Sudan signs peace agreement with Darfur, Blue Nile and South Kordofan after a 17-year war

Sudan signs peace agreement with Darfur, Blue Nile and South Kordofan after a 17-year war

Sudan and the Sudan Revolutionary Front (SRF), a coalition of rebel groups from the western region of Darfur and the southern states of South Kordofan and Blue Nile, signed a peace deal on Monday to end 17 years of conflict.

The peace agreement was signed Monday in Juba, the capital of South Sudan, which has hosted and helped mediate the long-running talks since late 2019.
The ten months of discussions were needed to agree on the eight protocols that make up the agreement to end a 17-year war in Sudan, particularly in Darfur, which has left at least 300,000 people dead and 2.5 million displaced, according to the United Nations.

The agreement was initialed in the presence of head of Sudan’s Sovereign Council Abdel Fattah al-Burhane, and Prime Minister Abdalla Hamdok, as well as Salva Kiir, President of South Sudan, the sponsor of these peace talks.
The five representatives of armed groups from Darfur, South Kordofan, and Blue Nile initialed two separate copies of this voluminous agreement, consisting of eight protocols.

On the government side, the agreement was initialed by General Hamdan Daglo, vice-president of the Sovereign Council. It was also initialed, as a witness, by South Sudan’ s President Salva Kiir, while negotiators in the room let tears of joy flow.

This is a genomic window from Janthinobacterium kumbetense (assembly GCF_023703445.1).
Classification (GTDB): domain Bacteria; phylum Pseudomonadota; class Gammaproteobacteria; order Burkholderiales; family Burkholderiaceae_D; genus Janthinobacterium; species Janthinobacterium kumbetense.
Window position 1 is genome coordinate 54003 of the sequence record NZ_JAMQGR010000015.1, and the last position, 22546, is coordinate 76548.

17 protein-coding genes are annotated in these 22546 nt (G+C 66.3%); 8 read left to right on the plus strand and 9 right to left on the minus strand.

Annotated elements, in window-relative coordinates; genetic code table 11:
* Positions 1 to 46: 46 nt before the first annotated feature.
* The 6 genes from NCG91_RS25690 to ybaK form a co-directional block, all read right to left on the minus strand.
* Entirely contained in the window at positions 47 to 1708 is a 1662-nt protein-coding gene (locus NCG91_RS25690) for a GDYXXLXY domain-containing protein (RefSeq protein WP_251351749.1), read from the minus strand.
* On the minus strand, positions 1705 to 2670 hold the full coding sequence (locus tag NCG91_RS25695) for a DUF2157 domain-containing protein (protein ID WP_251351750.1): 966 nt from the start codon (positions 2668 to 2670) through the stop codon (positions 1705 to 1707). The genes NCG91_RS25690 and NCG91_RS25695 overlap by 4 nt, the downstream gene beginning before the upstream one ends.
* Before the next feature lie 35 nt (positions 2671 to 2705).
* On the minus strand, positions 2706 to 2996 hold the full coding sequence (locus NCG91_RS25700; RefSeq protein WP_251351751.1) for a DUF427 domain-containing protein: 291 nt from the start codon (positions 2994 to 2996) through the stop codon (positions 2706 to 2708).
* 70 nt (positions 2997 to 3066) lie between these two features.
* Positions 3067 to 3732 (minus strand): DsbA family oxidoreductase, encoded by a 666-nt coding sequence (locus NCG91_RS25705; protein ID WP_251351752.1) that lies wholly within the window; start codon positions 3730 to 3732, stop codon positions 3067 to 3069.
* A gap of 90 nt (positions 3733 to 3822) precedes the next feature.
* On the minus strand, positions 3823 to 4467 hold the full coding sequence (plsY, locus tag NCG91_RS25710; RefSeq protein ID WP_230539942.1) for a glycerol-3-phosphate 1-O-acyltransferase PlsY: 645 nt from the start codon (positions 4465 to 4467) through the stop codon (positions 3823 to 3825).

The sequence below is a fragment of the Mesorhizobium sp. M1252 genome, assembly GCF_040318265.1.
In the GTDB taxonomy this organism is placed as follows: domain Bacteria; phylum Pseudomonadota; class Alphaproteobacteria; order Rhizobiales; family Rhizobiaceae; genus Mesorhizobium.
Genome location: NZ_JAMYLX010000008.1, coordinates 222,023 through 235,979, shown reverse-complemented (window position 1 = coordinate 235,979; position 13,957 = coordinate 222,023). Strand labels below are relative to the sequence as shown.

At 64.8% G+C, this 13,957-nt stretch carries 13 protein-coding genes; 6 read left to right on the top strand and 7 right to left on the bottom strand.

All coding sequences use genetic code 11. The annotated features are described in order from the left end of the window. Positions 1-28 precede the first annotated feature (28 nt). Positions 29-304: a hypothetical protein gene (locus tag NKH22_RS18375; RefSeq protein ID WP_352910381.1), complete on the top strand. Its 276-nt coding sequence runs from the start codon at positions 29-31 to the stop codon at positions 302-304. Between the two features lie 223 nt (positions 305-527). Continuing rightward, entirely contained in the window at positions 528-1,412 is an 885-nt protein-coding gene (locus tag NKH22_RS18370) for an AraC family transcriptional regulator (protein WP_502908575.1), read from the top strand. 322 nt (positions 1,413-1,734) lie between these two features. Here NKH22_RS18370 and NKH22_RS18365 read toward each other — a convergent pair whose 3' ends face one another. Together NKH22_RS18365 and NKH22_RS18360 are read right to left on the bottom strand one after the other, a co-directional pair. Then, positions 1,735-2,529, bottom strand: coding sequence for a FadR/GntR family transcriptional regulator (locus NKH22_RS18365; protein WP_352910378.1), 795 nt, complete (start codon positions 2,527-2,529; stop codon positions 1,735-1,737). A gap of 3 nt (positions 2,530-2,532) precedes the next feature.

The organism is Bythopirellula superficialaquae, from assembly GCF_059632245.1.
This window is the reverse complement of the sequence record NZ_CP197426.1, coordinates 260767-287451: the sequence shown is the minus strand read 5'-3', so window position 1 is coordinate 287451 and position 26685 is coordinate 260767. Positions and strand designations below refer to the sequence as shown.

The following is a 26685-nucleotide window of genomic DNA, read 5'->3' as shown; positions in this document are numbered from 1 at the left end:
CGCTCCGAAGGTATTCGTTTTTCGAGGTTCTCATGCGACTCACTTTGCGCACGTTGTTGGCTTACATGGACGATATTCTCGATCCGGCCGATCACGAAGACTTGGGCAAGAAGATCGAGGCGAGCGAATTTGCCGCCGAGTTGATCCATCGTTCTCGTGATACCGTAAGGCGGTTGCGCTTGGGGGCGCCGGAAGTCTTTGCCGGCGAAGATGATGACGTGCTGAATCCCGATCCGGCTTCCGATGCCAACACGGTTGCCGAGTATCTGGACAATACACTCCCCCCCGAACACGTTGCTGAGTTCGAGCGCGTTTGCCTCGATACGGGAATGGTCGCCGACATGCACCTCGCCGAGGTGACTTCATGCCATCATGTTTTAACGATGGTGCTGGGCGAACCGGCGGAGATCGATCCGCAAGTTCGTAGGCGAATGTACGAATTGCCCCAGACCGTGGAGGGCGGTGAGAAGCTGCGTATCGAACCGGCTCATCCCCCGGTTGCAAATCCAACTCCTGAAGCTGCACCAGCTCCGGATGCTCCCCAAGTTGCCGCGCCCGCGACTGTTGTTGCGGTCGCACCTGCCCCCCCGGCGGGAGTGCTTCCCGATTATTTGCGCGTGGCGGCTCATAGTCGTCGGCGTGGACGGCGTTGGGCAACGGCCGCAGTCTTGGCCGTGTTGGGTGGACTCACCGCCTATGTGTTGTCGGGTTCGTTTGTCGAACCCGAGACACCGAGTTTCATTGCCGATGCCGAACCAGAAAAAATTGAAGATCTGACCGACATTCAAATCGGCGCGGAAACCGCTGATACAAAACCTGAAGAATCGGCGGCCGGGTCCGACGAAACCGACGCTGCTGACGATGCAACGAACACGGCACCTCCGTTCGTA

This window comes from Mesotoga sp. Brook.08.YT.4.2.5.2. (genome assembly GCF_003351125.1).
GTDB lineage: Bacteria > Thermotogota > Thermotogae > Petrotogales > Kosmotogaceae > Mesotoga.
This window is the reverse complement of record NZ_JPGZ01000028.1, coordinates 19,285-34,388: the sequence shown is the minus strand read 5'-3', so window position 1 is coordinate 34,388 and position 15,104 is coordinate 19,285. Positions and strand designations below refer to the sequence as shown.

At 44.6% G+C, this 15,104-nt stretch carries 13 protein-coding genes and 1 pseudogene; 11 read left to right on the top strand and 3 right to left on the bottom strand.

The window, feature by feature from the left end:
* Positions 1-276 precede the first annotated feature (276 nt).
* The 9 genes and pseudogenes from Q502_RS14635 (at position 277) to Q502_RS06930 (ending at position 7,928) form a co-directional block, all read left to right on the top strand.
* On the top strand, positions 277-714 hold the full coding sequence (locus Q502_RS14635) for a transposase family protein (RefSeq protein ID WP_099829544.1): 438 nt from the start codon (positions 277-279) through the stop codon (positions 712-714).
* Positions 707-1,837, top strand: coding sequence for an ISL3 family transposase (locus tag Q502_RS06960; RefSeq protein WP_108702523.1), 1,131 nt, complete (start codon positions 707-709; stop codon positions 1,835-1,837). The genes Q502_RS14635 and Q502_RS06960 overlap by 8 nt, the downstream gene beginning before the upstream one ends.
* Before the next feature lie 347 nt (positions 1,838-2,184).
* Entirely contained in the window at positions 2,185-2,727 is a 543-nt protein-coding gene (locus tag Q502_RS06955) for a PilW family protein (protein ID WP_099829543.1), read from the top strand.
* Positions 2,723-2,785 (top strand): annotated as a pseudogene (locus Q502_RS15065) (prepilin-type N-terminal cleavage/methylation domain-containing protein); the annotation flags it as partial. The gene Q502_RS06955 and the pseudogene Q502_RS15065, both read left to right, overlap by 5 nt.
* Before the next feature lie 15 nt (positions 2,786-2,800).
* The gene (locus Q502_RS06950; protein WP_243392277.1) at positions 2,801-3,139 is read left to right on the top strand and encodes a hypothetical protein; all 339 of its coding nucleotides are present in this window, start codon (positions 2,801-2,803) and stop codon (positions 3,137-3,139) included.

The protocols focus on security, justice, refugee return, equitable distribution of wealth, participation in power, and stewardship of arable land.

South Kordofan and Blue Nile are granted autonomy from the federal state under the agreement, to which 40 per cent of local revenues will be paid. The agreement stipulates that the transitional period that began in 2019 in Sudan will be extended for 39 months, starting August 31.

It was the security discussions that took the most time and delayed the signing of the agreement, more than once. Eventually, members of the armed movements in Darfur will be integrated into the regular army over a period of 15 months. A 12,000-strong joint force of state and rebel forces will be responsible for security in Darfur.


Only two main armed movements have refused to participate in the discussions, but say they are not opposed to the principle. These are the Popular Movement for the Liberation of Northern Sudan, of Abdelaziz el-Hilou (SPLA-N) and the Sudan Liberation Movement.


Later on Monday, the United States, the United Kingdom and Norway welcomed the peace agreement as a first step in rebuilding stability in the country.

“It is an important step in restoring security, dignity, and development to the population of Sudan’s conflict-affected and marginalized areas. We believe the formal agreement must be followed up with local peace and reconciliation efforts in the conflict-affected areas,” the countries said in a joint statement


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